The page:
6 An Assessment between Software Development Life Cycle Models of Software Engineering 705 project is divided into small parts. This allows the development team to demonstrate results earlier on in the process and obtain valuable feedback from system users. Often, each iteration is actually a mini-waterfall process with the feedback from one phase providing vital information for the design of the next phase. In a variation of this model, the software products, which are produced at the end of each step (or series of steps), can go into production immediately as incremental releases. 3.3 V-Shaped Model Development is started; a system test plan is created. The test plan focuses on meeting the functionality specified in requirements gathering. The high- Just like the waterfall model, the V-Shaped life cycle is a sequential path of execution of processes. Each phase must be completed before the next phase begins. Testing is emphasized in this model more than the waterfall model. The testing procedures are developed early in the life cycle before any coding is done, during each of the phases preceding implementation. Requirements begin the life cycle model just like the waterfall model. Before level design phase focuses on system architecture and design. An integration test plan is created in this phase in order to test the pieces of the software systems ability to work together. However, the lowlevel design phase lies where the actual software components are designed, and unit tests are created in this phase as well. The implementation phase is, again, where all coding takes place. Once coding is complete, the path of execution continues up the right side of the V where the test plans developed earlier are now put to use. Advantages 1. Simple and easy to use. 2. Each phase has specific deliverables.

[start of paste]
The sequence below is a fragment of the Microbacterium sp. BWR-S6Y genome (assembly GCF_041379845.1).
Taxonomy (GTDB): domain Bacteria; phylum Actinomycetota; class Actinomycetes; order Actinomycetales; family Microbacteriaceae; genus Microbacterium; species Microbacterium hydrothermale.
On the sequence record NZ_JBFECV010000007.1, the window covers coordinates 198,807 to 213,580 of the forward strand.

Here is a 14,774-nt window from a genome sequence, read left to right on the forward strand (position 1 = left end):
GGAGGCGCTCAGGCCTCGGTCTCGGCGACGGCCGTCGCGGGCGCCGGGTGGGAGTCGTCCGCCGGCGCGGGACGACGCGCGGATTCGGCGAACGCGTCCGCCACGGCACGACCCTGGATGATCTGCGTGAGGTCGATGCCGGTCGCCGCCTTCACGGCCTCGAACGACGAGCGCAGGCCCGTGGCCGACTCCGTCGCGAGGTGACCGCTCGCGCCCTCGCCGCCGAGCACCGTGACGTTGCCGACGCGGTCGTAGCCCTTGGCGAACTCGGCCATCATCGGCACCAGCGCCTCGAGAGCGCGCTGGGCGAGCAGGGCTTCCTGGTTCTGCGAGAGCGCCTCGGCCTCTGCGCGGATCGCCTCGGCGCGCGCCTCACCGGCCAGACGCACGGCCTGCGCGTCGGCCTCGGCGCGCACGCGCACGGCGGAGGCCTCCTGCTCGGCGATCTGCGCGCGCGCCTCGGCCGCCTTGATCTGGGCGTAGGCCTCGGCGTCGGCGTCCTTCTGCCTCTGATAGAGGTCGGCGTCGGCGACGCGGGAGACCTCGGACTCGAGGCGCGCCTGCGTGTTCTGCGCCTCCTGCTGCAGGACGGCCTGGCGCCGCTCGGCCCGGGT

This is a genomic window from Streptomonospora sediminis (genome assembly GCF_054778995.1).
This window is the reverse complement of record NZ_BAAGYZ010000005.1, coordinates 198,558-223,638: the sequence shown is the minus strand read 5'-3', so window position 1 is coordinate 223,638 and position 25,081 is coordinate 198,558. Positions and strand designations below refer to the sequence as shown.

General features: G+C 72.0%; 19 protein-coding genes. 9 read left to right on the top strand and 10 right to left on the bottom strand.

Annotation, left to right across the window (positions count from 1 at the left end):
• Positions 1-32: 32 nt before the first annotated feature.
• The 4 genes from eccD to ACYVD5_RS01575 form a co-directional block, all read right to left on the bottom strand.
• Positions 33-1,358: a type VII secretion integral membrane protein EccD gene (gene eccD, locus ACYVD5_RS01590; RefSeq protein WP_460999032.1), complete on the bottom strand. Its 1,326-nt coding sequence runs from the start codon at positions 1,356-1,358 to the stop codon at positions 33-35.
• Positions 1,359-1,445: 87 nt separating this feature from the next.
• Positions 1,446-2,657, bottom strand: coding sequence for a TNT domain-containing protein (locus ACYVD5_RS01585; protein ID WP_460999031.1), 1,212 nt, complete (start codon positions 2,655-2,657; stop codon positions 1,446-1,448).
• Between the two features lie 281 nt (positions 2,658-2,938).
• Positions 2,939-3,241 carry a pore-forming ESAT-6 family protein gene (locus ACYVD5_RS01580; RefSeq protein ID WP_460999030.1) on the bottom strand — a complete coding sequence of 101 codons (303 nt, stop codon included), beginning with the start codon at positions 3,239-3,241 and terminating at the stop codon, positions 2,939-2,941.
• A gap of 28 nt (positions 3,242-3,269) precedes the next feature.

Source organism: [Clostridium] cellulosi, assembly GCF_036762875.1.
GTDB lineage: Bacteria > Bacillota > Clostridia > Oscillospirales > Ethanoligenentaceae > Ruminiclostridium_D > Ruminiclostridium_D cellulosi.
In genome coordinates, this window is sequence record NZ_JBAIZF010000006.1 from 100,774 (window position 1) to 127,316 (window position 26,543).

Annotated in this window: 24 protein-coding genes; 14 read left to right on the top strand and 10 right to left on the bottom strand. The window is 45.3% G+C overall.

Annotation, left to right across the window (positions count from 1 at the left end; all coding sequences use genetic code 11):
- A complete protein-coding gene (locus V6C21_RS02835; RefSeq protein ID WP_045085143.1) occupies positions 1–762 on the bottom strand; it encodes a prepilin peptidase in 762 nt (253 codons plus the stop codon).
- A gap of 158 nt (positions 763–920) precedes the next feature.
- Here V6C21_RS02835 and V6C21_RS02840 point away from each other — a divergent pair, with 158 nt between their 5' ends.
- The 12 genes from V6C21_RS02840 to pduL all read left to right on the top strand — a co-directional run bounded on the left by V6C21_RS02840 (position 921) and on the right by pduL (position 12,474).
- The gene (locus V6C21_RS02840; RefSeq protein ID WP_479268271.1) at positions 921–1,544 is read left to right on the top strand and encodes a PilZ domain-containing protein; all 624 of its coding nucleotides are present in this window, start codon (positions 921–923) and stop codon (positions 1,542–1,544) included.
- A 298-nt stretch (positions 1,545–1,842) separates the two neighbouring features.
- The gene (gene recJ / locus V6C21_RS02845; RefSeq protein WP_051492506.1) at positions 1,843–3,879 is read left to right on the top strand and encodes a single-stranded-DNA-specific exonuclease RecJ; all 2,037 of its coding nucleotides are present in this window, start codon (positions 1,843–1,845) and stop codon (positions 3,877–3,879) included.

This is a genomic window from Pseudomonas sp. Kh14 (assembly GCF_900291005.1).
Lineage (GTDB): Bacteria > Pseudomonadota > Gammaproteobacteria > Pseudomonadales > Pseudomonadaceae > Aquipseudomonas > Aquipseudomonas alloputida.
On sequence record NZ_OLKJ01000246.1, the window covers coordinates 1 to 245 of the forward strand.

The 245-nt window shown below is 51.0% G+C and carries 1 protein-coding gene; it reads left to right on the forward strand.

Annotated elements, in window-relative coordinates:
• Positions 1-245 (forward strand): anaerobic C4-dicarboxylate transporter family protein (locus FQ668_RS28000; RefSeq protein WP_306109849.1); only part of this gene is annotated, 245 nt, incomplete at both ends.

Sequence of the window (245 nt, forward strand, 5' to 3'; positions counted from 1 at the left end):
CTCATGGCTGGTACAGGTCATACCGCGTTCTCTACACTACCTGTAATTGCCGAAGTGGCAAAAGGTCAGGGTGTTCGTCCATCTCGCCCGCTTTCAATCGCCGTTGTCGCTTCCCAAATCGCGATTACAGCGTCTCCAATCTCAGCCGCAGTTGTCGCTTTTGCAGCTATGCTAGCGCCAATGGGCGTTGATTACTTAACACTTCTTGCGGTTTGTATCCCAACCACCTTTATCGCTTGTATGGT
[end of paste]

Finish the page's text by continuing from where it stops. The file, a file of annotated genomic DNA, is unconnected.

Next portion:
7 IJECSE, Volume 2, Number 2 Er. KESHAV VERMA et al Higher chance of success over the waterfall model due to the early development of test plans during the life cycle. 4. Works well for small projects where requirements are easily understood. Disadvantages 1. Very rigid like the waterfall model. 2. Little flexibility and adjusting scope is difficult and expensive. 3. Software is developed during the implementation phase, so no early prototypes of the software are produced. 4. This Model does not provide a clear path for problems found during testing phases [7]. 3.4 Spiral Model The spiral model is similar to the incremental model, with more emphases placed on risk analysis. The spiral model has four phases: Planning, Risk Analysis, Engineering and Evaluation. A software project repeatedly passes through these phases in iterations (called Spirals in this model). The baseline spirals, starting in the planning phase, requirements are gathered and risk is assessed. Each subsequent spiral builds on the baseline spiral. Requirements are gathered during the planning phase. In the risk analysis phase, a process is undertaken to identify risk and alternate solutions. A prototype is produced at the end of the risk analysis phase. Software is produced in the engineering phase, along with testing at the end of the phase. The evaluation phase allows the customer to evaluate the output of the project to date before the project continues to the next spiral. In the spiral model, the angular component represents progress, and the radius of the spiral represents cost. Advantages 1. High amount of risk analysis. 2. Good for large and mission-critical projects. 3. Software is produced early in the software life cycle. Disadvantages 1. Can be a costly model to use. 2. Risk analysis requires highly specific expertise. 3. Project s success is highly dependent on the risk analysis phase. 4. Doesn t work well for smaller projects [7]. Spiral model sectors 1. Objective setting: Specific objectives for the phase are identified. 2. Risk assessment and reduction: Risks are assessed and activities are put in place to reduce the key risks. 3. Development and validation: A development model for the system is chosen which can be any of the general models. 4. Planning: The project is reviewed and the next phase of the spiral is planned [1].